Not good, not bad. That is the way Canadian textiles and apparel executives are qualifying the United States-Mexico-Canada Agreement, adding that the deal to replace the North American Free Trade Agreement is expected to have little impact on the U.S.’ northern neighbor. “We are only happier because the sky has not fallen,” said Bob Kirke, executive director of the Canadian Apparel Federation, when asked if his industry will be better off with the USMCA, which Canada agreed to join at the 11th hour on Sept. 30. “It’s not better. It is just as good as before.” Apparel executives said the trilateral agreement — pending U.S. Congress approval — mainly pleased President Trump’s constituents in the U.S. dairy industry, which finally gained access to the Canadian market, while the U.S.’ last-minute concession to waive Canadian auto tariffs “was cosmetic.” “We basically did all of this to placate a bunch of dairy farmers in Wisconsin?” charged one Canadian apparel executive, requesting anonymity. “These are the only people who really benefit, not the apparel sector.” Perhaps the biggest win for Canada in the thorny negotiations to modernize NAFTA was a U.S. compromise to allow it to largely keep its tariff preference levels (TPLs) to import scarce raw materialsRead More...
At a dinner Tuesday, Michael Preysman unveiled the brand's plan to cease use of virgin plastic.
A new five-minute test seeks to create an advantage for smaller retailers.
The lineup comprises 15 styles developed to address a younger, more international customer.
Then I Met You launches today with a double cleanse, a nod to Cho's Korean beauty expertise.
There are more vacancies than workers searching for jobs, piling pressure on retailers as they put out the call for seasonal staff.
After years spent working for the best — Galliano, Lauren, de la Renta — Ratabesi's best work is for herself.
The new concept will open Nov. 1 at the Mall of America and the West Edmonton Mall.
The trio is pairing 120 vintage timepieces with fashion styles in the run up to the Dec. 5 auction in New York.
DKNY is diving into the lucrative men’s underwear market. The brand, which is owned by G-III Apparel Group, has signed a license with H. Best Ltd. to develop men’s underwear and loungewear. The collection, which will hit better department and specialty stores for the holiday, will include cotton briefs, boxer briefs, crewneck tees and V-neck tees. The DKNY men’s briefs by H. Best. “DKNY has a modern, confident and strong aesthetic, and consumers have always responded well to the brand’s approach to dressing men,” said Tom Speight, chief executive officer and president of H. Best. “Each garment has technical attributes that are perfect for today’s on-the-go guy: comfortable, tagless waistbands, and antimicrobial attributes among other experience-enhancing qualities.” Jeff Goldfarb, executive vice president of G-III Apparel, said: “Building this category is a core element in our growth strategy for the brand, and we look forward to partnering with them as we work together to launch this new collection for DKNY.” The $2.4 billion New York-based G-III purchased Donna Karan International, parent of the DKNY label, from LVMH Moët Hennessy Louis Vuitton for $650 million at the end of 2016. The men’s collection was reintroduced to the market last April after being absent since the fall of 2015. H.Read More...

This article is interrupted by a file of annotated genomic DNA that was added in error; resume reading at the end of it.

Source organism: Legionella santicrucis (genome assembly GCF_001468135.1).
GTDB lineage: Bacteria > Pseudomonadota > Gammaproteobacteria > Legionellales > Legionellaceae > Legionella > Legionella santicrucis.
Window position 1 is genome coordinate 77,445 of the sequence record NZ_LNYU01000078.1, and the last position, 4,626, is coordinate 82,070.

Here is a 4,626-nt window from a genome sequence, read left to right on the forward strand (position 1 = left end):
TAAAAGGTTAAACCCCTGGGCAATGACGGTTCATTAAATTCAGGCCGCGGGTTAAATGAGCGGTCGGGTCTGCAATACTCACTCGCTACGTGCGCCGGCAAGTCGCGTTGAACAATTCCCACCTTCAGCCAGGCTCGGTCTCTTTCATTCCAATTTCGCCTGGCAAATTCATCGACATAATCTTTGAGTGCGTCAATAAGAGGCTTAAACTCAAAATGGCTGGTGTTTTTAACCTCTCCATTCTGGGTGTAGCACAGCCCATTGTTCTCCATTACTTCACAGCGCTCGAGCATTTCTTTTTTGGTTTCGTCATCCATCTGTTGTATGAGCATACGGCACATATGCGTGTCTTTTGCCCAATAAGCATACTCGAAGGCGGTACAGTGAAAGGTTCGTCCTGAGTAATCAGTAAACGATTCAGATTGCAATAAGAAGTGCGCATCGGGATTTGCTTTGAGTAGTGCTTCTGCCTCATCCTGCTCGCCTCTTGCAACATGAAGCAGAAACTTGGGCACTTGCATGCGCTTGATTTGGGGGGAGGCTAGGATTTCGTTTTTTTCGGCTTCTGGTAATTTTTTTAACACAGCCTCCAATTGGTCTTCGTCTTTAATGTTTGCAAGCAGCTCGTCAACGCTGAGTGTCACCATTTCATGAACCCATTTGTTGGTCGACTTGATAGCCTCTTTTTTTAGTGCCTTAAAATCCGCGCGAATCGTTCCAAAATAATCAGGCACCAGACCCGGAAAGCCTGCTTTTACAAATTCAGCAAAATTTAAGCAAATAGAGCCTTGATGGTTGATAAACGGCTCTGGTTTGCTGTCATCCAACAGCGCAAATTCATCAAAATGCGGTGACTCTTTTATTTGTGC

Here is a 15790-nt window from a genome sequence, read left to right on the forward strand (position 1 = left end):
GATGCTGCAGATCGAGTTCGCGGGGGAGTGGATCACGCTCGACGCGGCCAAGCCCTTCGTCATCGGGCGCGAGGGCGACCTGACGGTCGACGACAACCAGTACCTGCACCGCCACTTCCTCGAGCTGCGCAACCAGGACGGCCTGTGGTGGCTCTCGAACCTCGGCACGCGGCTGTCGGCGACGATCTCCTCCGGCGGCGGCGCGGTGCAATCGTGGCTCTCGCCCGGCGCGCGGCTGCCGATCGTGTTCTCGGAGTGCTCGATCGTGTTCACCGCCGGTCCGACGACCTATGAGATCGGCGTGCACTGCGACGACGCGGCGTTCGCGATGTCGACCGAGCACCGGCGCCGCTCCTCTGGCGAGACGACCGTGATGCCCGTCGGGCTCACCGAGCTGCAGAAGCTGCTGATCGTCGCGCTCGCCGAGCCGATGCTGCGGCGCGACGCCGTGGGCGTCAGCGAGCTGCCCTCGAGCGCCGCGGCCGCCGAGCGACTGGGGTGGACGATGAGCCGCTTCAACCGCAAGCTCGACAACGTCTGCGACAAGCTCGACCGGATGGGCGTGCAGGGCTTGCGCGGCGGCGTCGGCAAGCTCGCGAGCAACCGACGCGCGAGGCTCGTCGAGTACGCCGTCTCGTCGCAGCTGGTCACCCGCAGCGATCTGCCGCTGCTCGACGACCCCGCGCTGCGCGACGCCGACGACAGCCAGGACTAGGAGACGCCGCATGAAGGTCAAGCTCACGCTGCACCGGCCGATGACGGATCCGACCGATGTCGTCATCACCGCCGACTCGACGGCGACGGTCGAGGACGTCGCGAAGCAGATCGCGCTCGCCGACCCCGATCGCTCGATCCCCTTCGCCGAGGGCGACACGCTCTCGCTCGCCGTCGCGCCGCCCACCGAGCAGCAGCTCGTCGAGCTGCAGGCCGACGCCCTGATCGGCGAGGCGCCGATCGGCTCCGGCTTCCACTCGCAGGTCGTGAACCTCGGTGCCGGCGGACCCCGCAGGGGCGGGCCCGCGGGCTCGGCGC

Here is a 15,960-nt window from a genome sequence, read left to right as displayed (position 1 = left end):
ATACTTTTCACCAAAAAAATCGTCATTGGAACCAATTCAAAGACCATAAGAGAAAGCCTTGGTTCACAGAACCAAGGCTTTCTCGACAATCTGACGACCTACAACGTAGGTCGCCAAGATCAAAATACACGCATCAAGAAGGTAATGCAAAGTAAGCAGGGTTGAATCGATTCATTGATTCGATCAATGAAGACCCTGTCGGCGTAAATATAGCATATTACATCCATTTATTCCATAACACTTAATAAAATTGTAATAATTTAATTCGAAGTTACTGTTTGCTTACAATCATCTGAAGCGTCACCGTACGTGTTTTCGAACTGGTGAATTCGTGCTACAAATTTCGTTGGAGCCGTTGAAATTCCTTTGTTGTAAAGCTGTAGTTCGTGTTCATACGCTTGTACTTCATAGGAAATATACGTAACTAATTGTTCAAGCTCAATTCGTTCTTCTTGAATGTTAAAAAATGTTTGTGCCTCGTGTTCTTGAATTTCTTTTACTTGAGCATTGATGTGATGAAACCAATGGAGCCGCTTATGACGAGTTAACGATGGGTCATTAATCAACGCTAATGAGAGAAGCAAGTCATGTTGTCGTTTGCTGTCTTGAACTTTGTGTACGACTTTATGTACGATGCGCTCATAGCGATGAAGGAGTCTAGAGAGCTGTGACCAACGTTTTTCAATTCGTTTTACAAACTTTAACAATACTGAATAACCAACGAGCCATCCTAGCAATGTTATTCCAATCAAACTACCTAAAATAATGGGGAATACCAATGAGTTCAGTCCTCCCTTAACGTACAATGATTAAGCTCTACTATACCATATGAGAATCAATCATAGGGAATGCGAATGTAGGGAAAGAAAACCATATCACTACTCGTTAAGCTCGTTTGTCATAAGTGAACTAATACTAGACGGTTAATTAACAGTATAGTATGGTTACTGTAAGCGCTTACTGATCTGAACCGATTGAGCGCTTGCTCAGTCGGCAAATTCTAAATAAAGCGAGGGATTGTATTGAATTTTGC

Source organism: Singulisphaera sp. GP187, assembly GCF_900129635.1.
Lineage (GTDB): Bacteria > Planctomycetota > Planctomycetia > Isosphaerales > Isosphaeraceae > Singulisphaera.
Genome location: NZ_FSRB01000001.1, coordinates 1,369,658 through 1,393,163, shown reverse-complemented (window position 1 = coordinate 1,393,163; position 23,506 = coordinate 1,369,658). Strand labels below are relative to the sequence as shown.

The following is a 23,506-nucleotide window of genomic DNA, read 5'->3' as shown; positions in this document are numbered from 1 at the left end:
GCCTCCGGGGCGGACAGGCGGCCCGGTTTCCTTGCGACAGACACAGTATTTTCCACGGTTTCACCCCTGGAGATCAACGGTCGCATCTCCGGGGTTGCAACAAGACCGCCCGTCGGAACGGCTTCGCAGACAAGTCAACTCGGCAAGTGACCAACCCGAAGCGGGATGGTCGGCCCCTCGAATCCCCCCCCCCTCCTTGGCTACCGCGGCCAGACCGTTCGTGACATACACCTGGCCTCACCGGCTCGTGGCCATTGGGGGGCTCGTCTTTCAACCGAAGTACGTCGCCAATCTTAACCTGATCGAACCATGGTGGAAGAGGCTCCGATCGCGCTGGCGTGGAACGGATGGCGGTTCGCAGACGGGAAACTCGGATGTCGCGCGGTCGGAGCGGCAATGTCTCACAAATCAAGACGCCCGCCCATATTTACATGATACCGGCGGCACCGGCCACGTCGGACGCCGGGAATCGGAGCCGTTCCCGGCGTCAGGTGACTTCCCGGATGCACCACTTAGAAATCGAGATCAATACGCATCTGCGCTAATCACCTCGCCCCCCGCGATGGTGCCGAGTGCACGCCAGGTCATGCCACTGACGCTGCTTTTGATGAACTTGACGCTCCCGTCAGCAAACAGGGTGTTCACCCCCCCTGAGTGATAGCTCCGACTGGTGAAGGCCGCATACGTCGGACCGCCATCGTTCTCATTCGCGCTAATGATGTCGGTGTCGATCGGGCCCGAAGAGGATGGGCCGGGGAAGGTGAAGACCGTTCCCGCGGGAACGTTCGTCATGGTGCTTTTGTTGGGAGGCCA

Modern women's hair removal concepts offer simply designed, affordably priced razors, blades and wax kits.
Goga Ashkenazi explains her decision to voluntarily liquidate the company and kick off a new sustainable path.
Pictorials were all over the spring runways in jacquards, intarsias and a multitude of prints. Interpretations ranged from beachside imagery and outdoor scenery at Etro and Prada to Jeremy Scott's Polaroid self-portraits with edge.
The opening is part of a distribution strategy, which includes the launch of the new web site.
The collection is inspired by elemental universes and encompasses three chapters: Volcano, Sky and Ocean.
The e-commerce division searches for brands to stave off competition from Amazon and others.
The Iconix founder is launching immersive digital store experiences with Oscar de la Renta and Fred Segal.
All around the town? Neiman’s fashion director argues that self-indulgent shows hurt emerging designers.
GENEVA – The U.S. was ranked the world’s most competitive economy in 2018, as a result of its business dynamism, efficient financial system, labor market and strength in innovation, a business survey by the World Economic Forum said. The report placed Singapore second and Germany third, while China was ranked 28th, under a new methodology to fully capture the dynamics of the global economy in the fourth Industrial Revolution such as idea generation, entrepreneurial culture, openness and agility. But the study — based on a survey of 12,274 top global business executives in 140 economies and 12 determinants of competitiveness, which include markets, innovation and the macro-economy — also concludes that globalization, a key driver of growth for the past 30 years, “is facing a popular and political backlash.” Klaus Schwab, founder and executive chairman of the World Economic Forum, critically observed: “Growing inequality and geopolitical flash points have fueled citizens’ concerns about globalization and polarized the political debate.” The WEF report also warns that recent tariff hikes by the U.S. and retaliatory measures by trading partners (such as China) have “increased the risk” of a trade war. However, the global economy, the report argues, would be “positively impacted” by a return to greater opennessRead More...
The former head of footwear at Azzedine Alaia, Samuele Failli debuted his namesake shoe label in 2017.